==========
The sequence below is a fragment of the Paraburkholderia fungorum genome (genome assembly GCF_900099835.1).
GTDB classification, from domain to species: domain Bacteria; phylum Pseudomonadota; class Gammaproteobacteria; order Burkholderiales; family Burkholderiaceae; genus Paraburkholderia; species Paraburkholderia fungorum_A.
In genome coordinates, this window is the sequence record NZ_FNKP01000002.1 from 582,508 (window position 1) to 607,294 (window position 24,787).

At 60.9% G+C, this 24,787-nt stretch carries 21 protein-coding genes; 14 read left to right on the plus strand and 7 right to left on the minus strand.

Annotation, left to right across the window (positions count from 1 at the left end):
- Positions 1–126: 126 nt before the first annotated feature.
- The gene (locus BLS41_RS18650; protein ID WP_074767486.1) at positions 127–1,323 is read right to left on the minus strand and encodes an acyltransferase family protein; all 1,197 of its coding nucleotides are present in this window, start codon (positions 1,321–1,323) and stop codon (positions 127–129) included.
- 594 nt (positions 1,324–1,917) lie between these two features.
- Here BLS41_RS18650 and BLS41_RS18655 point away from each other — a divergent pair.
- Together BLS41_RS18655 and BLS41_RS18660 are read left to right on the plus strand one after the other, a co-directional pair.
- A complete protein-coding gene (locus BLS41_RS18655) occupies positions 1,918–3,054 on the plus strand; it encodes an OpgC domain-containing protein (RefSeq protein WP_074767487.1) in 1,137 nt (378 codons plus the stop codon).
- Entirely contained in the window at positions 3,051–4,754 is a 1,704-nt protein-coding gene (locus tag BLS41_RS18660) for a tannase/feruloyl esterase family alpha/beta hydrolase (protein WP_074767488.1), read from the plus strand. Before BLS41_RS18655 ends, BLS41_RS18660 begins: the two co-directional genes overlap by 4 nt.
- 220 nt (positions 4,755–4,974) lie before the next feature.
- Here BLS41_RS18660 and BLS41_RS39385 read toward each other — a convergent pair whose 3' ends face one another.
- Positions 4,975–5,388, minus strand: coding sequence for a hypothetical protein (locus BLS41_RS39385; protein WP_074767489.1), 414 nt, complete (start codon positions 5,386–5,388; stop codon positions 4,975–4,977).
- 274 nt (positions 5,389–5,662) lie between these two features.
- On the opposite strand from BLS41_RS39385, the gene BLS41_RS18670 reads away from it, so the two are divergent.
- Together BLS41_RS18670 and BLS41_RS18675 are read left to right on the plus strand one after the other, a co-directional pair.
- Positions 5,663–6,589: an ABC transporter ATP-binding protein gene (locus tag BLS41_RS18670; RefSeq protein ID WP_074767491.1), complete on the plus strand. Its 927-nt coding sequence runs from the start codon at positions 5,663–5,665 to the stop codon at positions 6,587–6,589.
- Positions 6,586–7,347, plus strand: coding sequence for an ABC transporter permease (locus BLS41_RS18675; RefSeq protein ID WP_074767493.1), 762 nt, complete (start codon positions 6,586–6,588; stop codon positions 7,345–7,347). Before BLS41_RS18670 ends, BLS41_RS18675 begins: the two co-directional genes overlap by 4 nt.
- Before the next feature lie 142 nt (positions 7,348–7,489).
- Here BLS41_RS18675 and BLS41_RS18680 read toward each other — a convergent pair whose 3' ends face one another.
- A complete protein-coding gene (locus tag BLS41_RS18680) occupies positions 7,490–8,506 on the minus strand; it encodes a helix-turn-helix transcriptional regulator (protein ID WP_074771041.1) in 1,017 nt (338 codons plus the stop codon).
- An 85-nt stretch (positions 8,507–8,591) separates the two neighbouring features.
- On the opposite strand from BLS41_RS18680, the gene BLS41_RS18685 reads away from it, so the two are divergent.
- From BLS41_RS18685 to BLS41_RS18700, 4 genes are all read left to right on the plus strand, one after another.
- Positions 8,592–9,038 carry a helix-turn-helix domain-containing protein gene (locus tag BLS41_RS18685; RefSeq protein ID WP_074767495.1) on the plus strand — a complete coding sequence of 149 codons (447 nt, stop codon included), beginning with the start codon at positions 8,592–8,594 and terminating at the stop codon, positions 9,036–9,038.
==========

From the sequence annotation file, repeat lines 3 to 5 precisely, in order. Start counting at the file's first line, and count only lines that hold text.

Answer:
In genome coordinates, this window is the sequence record NZ_FNKP01000002.1 from 582,508 (window position 1) to 607,294 (window position 24,787).

At 60.9% G+C, this 24,787-nt stretch carries 21 protein-coding genes; 14 read left to right on the plus strand and 7 right to left on the minus strand.

Annotation, left to right across the window (positions count from 1 at the left end):